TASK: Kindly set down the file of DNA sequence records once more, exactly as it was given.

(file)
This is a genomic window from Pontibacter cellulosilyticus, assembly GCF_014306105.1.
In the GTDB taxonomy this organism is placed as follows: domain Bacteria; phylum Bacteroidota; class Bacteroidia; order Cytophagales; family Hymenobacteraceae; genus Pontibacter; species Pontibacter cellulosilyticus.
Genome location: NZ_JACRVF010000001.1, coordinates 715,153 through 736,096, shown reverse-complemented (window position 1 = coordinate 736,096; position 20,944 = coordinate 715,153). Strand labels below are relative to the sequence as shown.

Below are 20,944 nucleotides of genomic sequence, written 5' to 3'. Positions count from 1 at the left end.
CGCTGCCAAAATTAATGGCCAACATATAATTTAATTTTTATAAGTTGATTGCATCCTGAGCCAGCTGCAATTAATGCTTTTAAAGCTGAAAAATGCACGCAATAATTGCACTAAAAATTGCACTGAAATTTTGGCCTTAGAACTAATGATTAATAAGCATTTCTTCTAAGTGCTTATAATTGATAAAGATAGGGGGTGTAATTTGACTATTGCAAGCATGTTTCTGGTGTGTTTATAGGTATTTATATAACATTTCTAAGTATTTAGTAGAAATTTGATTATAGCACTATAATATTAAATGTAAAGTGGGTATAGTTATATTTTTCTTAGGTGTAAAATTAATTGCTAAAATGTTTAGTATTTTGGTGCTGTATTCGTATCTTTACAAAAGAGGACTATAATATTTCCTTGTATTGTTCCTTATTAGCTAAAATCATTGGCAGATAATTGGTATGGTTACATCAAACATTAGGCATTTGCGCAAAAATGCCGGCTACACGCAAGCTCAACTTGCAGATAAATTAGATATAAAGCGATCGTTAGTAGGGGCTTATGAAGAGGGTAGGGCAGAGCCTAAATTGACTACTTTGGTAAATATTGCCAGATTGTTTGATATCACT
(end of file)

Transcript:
This is a genomic window from Pontibacter cellulosilyticus, assembly GCF_014306105.1.
In the GTDB taxonomy this organism is placed as follows: domain Bacteria; phylum Bacteroidota; class Bacteroidia; order Cytophagales; family Hymenobacteraceae; genus Pontibacter; species Pontibacter cellulosilyticus.
Genome location: NZ_JACRVF010000001.1, coordinates 715,153 through 736,096, shown reverse-complemented (window position 1 = coordinate 736,096; position 20,944 = coordinate 715,153). Strand labels below are relative to the sequence as shown.

Below are 20,944 nucleotides of genomic sequence, written 5' to 3'. Positions count from 1 at the left end.
CGCTGCCAAAATTAATGGCCAACATATAATTTAATTTTTATAAGTTGATTGCATCCTGAGCCAGCTGCAATTAATGCTTTTAAAGCTGAAAAATGCACGCAATAATTGCACTAAAAATTGCACTGAAATTTTGGCCTTAGAACTAATGATTAATAAGCATTTCTTCTAAGTGCTTATAATTGATAAAGATAGGGGGTGTAATTTGACTATTGCAAGCATGTTTCTGGTGTGTTTATAGGTATTTATATAACATTTCTAAGTATTTAGTAGAAATTTGATTATAGCACTATAATATTAAATGTAAAGTGGGTATAGTTATATTTTTCTTAGGTGTAAAATTAATTGCTAAAATGTTTAGTATTTTGGTGCTGTATTCGTATCTTTACAAAAGAGGACTATAATATTTCCTTGTATTGTTCCTTATTAGCTAAAATCATTGGCAGATAATTGGTATGGTTACATCAAACATTAGGCATTTGCGCAAAAATGCCGGCTACACGCAAGCTCAACTTGCAGATAAATTAGATATAAAGCGATCGTTAGTAGGGGCTTATGAAGAGGGTAGGGCAGAGCCTAAATTGACTACTTTGGTAAATATTGCCAGATTGTTTGATATCACT